Norwegian Language Blog

“sj” vs. “kj” Posted by on Jan 9, 2010 in Language

If you haven’t already been confused about the difference in these two sounds, “sj” and “kj”, I hope this post prevents any future confusion regarding the matter.  There is a small, but important difference between the pronunciation of the two; it is sometimes difficult for beginners to hear the difference, and even more difficult to produce the two different sounds.  The English word “shoe” is probably the closest to the Norwegian pronunciation of the word sju (the number 7).  The “sj” sound is almost (but not quite exactly) the same as the Englsih “sh” sound.  When I try to explain the distinction between the English “sh” and the Norwegian “sj,” I point out that the Norwegian “sj” seems to be a softer sound than the English “sh.”  It’s interesting to me to clarify distinctions between sounds because I think they depend on factors that we don’t necessarily think about to a great degree.  For example, there are many different sounds that the English “sh” prefix is followed by…sheep, shanty, shook, sherry, Shawn, shrine-both vowels and consonants can follow the “sh” prefix.  However, in Norwegian, there are very limited sounds that follow the “sj” prefix.  Sjø, sjel, sjakk, sjokolade, sjiraff.  Maybe I am crazy, but it seems like there are fewer words that can be produced with the Norwegian ”sj” than the English ”sh.”  However, now I am getting off track from my original intention for this post.  Back to ”sj” vs. ”kj.”

Let’s take a look at some words that begin with both prefixes.

SJ”:  sjokk (shock), sjelden (seldom) ,sjalu (jealous), sjanse (chance), sjuk (sick), sjåvinisme (chauvinism)Notice the cognates and the different ways the same words start in English (ch, j, sh)-

KJ”:  kjøkken (kitchen), kjeller (basement, cellar), kjempe (fight), kjær (beloved, dear), kjole (dress).

It is difficult to try to explain the distinction between the two sounds without being able to actually make the sounds for you to hear.  In order to make the ”kj” sounds, your tongue has to be up against your bottom teeth.  Once your tongue is positioned there, try to say ”shhhh” and you essentially produce the ”kj” sound.  Try it and look in the mirror.  I encourage you also to listen to audio recordings of native Norwegians speaking and try to distinguish between the two sounds. 

It took me longer to figure out how to pronounce the ”kj” sound than I think any other sound in the Norwegian language.  It was not until someone explained the importance of the location of the tongue that I really got the sound down. 

Øve, øve, øve!  Practice, practice, practice!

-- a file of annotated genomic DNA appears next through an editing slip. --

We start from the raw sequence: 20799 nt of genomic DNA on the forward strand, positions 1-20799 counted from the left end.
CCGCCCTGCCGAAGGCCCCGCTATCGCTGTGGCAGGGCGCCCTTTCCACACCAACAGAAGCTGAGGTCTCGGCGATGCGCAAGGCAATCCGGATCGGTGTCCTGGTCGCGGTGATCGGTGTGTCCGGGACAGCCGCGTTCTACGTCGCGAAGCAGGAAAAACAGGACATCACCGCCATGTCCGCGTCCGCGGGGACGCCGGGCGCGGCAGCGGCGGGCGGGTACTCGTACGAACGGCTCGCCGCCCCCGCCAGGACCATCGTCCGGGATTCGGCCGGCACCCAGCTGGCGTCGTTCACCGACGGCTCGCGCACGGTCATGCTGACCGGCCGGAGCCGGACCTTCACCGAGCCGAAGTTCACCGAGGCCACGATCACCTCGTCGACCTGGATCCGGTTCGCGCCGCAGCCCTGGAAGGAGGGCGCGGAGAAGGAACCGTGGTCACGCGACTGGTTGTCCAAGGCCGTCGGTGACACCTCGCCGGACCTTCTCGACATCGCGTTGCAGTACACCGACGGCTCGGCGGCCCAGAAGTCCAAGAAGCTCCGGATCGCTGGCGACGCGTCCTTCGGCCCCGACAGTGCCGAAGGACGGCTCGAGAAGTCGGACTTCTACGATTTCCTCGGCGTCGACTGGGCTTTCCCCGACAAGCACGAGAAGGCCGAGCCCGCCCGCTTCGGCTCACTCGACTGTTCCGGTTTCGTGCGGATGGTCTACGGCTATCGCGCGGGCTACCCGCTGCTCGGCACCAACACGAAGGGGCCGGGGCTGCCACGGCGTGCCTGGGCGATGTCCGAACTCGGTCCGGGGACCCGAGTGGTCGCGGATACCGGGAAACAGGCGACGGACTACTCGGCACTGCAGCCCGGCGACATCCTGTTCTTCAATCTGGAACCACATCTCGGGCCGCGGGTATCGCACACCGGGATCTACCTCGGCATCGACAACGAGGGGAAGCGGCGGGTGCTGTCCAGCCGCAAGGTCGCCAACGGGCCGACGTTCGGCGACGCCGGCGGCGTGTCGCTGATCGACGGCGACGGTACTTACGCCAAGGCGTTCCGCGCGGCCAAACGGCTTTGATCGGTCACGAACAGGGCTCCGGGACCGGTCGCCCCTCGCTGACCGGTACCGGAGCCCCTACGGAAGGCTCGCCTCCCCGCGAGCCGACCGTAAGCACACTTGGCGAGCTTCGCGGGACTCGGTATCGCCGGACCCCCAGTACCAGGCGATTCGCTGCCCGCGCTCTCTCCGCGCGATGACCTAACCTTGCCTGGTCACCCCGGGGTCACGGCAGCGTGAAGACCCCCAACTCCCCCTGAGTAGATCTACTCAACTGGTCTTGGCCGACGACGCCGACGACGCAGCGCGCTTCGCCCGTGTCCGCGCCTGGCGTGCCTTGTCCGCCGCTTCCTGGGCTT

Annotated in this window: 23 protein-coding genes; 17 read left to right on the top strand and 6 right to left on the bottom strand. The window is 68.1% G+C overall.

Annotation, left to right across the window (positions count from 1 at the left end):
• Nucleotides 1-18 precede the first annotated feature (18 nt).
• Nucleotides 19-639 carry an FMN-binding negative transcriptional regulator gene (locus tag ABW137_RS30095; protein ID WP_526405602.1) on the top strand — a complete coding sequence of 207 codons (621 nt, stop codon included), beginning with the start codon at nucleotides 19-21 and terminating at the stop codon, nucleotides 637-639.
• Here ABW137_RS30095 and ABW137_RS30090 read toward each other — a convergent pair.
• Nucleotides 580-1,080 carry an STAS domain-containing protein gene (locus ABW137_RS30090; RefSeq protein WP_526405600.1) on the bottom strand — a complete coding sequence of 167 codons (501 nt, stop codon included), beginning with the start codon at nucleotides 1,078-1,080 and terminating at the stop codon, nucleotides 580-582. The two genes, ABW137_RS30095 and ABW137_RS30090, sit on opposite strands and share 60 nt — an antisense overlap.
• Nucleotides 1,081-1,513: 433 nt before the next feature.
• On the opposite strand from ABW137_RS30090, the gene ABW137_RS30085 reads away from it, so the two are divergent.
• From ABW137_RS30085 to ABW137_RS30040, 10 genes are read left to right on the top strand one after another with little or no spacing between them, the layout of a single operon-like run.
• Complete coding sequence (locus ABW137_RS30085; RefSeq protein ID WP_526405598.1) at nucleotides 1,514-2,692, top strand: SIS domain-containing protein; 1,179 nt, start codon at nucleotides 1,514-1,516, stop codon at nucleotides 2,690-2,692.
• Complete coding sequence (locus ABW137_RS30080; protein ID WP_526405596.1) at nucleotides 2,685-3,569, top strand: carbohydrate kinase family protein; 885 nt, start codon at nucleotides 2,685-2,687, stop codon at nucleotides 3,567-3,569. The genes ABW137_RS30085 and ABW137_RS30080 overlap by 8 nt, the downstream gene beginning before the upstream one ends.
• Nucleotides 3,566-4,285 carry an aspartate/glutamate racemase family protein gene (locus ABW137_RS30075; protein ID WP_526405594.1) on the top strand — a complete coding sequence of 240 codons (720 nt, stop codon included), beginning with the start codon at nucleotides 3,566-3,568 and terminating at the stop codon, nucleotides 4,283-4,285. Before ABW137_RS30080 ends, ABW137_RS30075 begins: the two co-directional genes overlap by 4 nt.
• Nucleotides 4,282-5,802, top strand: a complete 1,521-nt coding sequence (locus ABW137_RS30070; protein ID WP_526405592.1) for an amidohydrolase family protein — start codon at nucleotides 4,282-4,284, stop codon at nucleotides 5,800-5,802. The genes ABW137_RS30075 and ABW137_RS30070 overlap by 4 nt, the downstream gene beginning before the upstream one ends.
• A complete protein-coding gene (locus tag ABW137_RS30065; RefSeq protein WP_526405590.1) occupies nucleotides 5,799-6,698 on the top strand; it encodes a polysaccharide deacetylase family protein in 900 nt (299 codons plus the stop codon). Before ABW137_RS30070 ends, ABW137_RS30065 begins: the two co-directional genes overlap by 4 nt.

Keep learning Norwegian with us!

Build vocabulary, practice pronunciation, and more with Transparent Language Online. Available anytime, anywhere, on any device.

Try it Free Find it at your Library
Share this:
Pin it

About the Author: kari

I attended St. Olaf College in Northfield, MN, where I majored in Norwegian and History. During college, I spent almost a year living in Oslo, Norway, where I attended the University of Oslo and completed an internship at the United States Embassy. I have worked for Concordia Language Villages as a pre-K Norwegian teacher and have taught an adult Norwegian language class. Right now, I keep up by writing this Norwegian blog for Transparent Language. Please read and share your thoughts! I will be continuing this blog from my future residence in the Norwegian arctic!


  1. Ingeborg:

    Tusen takk! Det var fantastisk!

  2. BM:

    In some Norwegian dialects, and have merged into . In others, they are pronounced like and respectively (this is how I pronounce them).

    I think the main difference between English and Norwegian is that English is accompanied by lip-rounding, whereas Norwegian isn’t rounded at all (although it may have late, mild rounding before round vowels).

  3. Suzanne:

    Takk, Kari! I just came upon the blog looking for good language-related blogs to recommend to my students (and for myself). Could you include “TJ” in the mix? I sometimes hear it closer to the “kj,” sometimes closer to the “sj.”

    • kari:

      @Suzanne Hi Suzanne,

      Yes, the ´tj´sound is a bit difficult. It is very similar to ´kj´, but when you hear them both properly pronounced, you can hear the distinct difference. It´s hard to explain in writing, but I´ll do my best. It almost sounds like ´ch´as in ´cheese´but you actually make the ´t´sound quickly first. Your mouth needs to be pretty wide as well. If I find an audio example, I will point you in it´s direction!

  4. pheebz:

    im from the Philippines so “SJ” and “KJ” had always sounded the same to me… my norwegian fiance tried to explain the difference but i really cant hear any difference at all that it sometimes lead into an arguement coz of my frustrations, lol.!! after reading this blog and actually hearing myself do it, i can hear it now!!! thank you so much 🙂

    • Bjørn A. Bojesen:

      @pheebz @pheebz – On behalf of Kari, the former blogger, I’ll say: You’re welcome! 🙂 I’m happy this blog could be of some help to you.